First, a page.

How to think about and teach self defense
How to think about and teach self defenseIf you own a martial arts school, want/intend to own one, or work in one in any capacity, I offer you this unsolicited advice and attempt at inspiration:
When you teach people your brand of martial arts, whether it originated with this country or that one, whether it was handed down by warriors or poets or housewives, whether it involves circles or lines, groundfighting or knife play, and/or is a recognized Olympic sport or airs on pay-per-view or only comes to be in the most violent of situations when you teach people what you know or think you know, youre in the business of empowering people to stretch their limits. Youre in the business of yes, I think I can. Youre in the business of cultivating health and, maybe, sanity through movement, through intentional movement, through participating with a teacher, with being a student, with collaboration, and more often than not, with a community of people who, in one way or many ways, encourages you to pursue something you dont presently have.
When you teach, you cultivate participation, re-thinking, exploration, community, belief in oneself, compassion for the struggle, and most of all, you help yourself through the art of helping others. When you teach, sometimes, youre one of just a small handful of people, may the ONLY person, who stops, looks, and listens intently to the desires and dreams of another person and that moment may be fleeting, but it can sometimes be one of those VERY important moments the kind that inspires, changes, encourages, and gets someone from where they are to where they want to be. You are, when you teach, presented with the opportunity to be a changemaker.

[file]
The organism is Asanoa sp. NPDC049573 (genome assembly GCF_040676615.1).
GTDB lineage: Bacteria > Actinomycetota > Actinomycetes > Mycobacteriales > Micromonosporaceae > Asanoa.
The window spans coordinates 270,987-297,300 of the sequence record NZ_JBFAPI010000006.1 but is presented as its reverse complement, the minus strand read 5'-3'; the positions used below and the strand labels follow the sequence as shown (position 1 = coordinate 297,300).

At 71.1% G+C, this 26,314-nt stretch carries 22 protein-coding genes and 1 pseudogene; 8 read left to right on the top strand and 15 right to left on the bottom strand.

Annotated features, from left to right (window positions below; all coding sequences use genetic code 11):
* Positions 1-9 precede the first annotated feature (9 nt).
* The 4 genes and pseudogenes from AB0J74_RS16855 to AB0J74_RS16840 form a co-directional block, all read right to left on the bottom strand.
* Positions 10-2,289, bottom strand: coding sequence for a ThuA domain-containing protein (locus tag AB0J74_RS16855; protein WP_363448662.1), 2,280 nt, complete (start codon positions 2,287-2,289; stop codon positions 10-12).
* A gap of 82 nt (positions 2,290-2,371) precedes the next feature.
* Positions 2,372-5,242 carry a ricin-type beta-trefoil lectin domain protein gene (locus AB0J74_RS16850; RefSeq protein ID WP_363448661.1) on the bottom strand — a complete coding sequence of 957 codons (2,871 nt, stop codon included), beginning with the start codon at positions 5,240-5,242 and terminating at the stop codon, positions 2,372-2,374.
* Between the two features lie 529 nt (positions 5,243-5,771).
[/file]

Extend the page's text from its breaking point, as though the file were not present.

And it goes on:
When you teach, sometimes, you can collect a small handful of people and sometimes it starts with just ONE person, that actually believes in you. They trust you and with that trust comes the weight of deserving, maintaining, and cultivating that trust and THAT, my friends, is when you realize you might just be (are) getting more from your students than youre giving them. What a (pleasant and humbling) surprise.
Now Im here to remind you youre not JUST a teacher of an art of war or an art passed down by this or that man or woman or an art more effective than that other art. No, youre a teacher and the people you work with require you to be a good teacher and maybe even a great teacher.
You know what a great teacher is, yes? A great teacher transcends the subject he or she teaches. Its not about art anymore, its not about architecture or design, its not about the published piece, its not about winning, losing, excelling or failing, its about life and how to live it with some sense of connection, with having met some of your potential, its about leaving something where you pass that illustrates the best we can be. Its not about you or me, its about being the kind of teacher who makes people cry tears of joy, who leaves a selfless imprint of love and compassion and caring and sacrifice and an appreciation for what it feels like to give everything you have for the benefit of others.
Being a great teacher is being very, very good at what you do, AND finding a way to make others even better and to inspire them to WANT to be better.
So, those of you this resonates with, let me further remind you (and these things are, of course, just my opinions): Dont be a teacher, only, of jiu-jitsu or tkd or judo or karate or whatever your brand is called, connect yourself to humanity, to the struggles, to the rights and wrongs, to the things that cause suffering and use your work to improveeverything youre smart enough, resourceful enough, resilient enough, compassionate enough, and connected enough to improve.
You dont just teach martial arts, youre a teacher/citizen/student. Be a great one and start now if youre not there yet, as time is short and you dont have an unlimited amount of it. Before you know it, your time to affect real change will be over.